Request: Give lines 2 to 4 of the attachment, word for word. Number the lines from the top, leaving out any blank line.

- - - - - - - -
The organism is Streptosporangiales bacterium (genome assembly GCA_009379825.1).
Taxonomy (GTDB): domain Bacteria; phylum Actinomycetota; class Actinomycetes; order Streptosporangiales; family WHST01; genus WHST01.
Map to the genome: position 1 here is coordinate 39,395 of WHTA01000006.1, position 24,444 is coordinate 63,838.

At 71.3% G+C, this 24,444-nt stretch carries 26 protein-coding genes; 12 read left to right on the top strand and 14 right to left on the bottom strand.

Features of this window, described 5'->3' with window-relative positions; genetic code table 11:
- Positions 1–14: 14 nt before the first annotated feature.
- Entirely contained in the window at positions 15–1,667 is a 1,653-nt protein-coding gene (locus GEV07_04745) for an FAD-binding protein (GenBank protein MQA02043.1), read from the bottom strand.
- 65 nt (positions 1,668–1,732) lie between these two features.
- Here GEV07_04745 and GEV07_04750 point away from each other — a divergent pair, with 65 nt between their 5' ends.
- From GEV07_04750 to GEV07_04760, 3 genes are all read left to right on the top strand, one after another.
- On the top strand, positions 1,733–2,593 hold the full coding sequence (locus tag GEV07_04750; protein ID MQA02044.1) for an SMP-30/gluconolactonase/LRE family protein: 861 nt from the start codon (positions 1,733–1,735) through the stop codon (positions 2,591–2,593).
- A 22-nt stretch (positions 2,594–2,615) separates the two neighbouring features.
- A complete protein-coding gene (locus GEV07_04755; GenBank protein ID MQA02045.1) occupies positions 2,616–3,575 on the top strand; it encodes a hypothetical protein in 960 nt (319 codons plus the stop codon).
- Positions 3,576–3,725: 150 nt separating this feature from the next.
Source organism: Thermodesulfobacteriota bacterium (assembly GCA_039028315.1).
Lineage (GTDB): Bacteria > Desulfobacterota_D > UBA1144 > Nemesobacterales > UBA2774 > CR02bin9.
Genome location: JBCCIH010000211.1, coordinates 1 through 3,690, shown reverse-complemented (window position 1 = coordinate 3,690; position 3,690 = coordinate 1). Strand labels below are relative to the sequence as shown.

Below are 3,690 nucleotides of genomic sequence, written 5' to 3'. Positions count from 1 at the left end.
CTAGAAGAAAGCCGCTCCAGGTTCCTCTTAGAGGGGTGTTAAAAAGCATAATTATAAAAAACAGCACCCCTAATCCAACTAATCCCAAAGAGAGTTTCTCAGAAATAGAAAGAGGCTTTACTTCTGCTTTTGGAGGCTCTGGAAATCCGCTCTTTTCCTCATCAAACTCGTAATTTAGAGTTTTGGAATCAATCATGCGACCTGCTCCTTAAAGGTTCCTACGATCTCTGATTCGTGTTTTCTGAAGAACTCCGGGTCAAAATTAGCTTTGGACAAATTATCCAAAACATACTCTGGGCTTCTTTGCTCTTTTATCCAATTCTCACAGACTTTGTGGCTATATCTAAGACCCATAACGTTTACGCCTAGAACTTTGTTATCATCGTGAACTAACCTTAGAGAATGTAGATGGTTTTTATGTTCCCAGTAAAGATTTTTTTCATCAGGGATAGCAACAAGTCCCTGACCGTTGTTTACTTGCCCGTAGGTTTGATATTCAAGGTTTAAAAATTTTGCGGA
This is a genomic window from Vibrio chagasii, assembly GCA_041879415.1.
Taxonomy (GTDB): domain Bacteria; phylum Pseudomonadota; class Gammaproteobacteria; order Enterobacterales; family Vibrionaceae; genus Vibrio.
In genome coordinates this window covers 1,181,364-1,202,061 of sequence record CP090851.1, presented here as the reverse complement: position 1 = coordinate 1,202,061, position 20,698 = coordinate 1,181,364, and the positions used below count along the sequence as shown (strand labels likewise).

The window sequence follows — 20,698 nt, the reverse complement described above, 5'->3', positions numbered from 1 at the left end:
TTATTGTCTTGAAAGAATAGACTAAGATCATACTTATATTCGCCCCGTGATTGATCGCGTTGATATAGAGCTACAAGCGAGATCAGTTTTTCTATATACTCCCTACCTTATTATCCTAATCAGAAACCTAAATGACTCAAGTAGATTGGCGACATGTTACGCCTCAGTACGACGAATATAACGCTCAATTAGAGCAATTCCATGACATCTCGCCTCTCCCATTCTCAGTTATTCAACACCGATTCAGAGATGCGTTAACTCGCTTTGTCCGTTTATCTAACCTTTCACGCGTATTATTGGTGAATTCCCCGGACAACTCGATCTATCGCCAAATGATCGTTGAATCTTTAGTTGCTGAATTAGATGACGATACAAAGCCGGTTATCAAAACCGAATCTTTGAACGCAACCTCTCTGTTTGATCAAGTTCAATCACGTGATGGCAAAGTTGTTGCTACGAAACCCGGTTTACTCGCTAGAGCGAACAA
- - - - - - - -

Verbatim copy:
Taxonomy (GTDB): domain Bacteria; phylum Actinomycetota; class Actinomycetes; order Streptosporangiales; family WHST01; genus WHST01.
Map to the genome: position 1 here is coordinate 39,395 of WHTA01000006.1, position 24,444 is coordinate 63,838.

At 71.3% G+C, this 24,444-nt stretch carries 26 protein-coding genes; 12 read left to right on the top strand and 14 right to left on the bottom strand.